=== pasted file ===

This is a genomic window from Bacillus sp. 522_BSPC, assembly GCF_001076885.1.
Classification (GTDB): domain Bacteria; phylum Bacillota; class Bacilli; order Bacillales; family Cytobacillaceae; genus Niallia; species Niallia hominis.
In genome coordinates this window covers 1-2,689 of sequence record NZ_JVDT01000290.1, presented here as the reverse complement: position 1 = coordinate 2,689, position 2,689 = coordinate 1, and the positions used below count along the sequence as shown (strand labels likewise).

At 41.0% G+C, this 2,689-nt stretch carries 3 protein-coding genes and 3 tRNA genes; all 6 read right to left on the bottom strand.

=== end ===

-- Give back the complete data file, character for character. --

This is a genomic window from Bacillus sp. 522_BSPC, assembly GCF_001076885.1.
Classification (GTDB): domain Bacteria; phylum Bacillota; class Bacilli; order Bacillales; family Cytobacillaceae; genus Niallia; species Niallia hominis.
In genome coordinates this window covers 1-2,689 of sequence record NZ_JVDT01000290.1, presented here as the reverse complement: position 1 = coordinate 2,689, position 2,689 = coordinate 1, and the positions used below count along the sequence as shown (strand labels likewise).

At 41.0% G+C, this 2,689-nt stretch carries 3 protein-coding genes and 3 tRNA genes; all 6 read right to left on the bottom strand.